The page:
Qualcomm Buys SoftMax To Reduce Noise On Mobile PhonesQualcomm Buys SoftMax To Reduce Noise On Mobile Phones
SoftMax makes voice algorithms for signal separation, echo cancellation, and signal processing for mobile devices.
December 17, 2007
Chipmaker Qualcomm on Monday said it acquired SoftMax, a privately-held company that specializes in noise reduction for mobile devices.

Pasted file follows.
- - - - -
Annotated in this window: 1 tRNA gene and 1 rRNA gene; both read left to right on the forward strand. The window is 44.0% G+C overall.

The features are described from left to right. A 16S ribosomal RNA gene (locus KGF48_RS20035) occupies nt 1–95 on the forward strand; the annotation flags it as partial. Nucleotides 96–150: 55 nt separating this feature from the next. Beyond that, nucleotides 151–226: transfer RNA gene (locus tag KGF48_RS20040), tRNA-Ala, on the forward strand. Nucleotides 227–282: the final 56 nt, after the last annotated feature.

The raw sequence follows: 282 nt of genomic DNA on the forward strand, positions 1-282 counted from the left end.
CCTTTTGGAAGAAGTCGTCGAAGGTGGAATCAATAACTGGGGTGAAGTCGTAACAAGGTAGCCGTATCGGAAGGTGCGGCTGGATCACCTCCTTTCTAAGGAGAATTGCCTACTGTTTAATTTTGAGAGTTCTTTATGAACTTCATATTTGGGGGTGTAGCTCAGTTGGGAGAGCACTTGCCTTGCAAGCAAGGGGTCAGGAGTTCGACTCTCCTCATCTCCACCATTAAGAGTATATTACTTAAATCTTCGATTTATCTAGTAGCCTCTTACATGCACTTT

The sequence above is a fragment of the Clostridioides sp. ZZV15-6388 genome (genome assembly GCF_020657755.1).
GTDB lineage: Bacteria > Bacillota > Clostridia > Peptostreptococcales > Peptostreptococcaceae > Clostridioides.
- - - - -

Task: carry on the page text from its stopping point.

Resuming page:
SoftMax makes voice algorithms for signal separation, echo cancellation, and signal processing, enabling mobile devices to separate a person's voice from background noises. The company's technology has been implemented by leading mobile phone and Bluetooth equipment manufacturers. Earlier this year, another chipmaker Broadcom began offering SoftMax's noise reduction technology on its BCM2047 Bluetooth headset platform. Manufacturers can use the Broadcom platform to create headsets with dual microphone noise cancellation and echo suppression. The potential of improving voice quality on mobile devices is what attracted Qualcomm to SoftMax. Qualcomm said it's interested in incorporating SoftMax's multi-microphone noise suppression and echo cancellation technology into a variety of devices, such as mobile phones, Bluetooth headsets, voice over IP phones, and notebook computers. "The acquisition of SoftMax will allow new opportunities for our customers to differentiate themselves by providing a superior level of voice quality to end users," said Sanjay Jha, chief operating officer of Qualcomm and president of Qualcomm CDMA Technologies, in a statement. Noise reduction on mobile phones isn't an entirely new concept. Motorola has been offering low-end and high-end phone models with its CrystalTalk technology, which adjusts audio for clearer calls in noisy environments. Motorola in October introduced the Moto U9 music phone, the 18K gold-plated Razr 2 V8 Luxury Edition, and Motorola W Series handsets, including the W156, W160, W175, W180, W206, W213 -- all with built-in CrystalTalk technology. Motorola said CrystalTalk can be integrated into its UMTS and GSM handsets and it's being developed for CDMA handsets.
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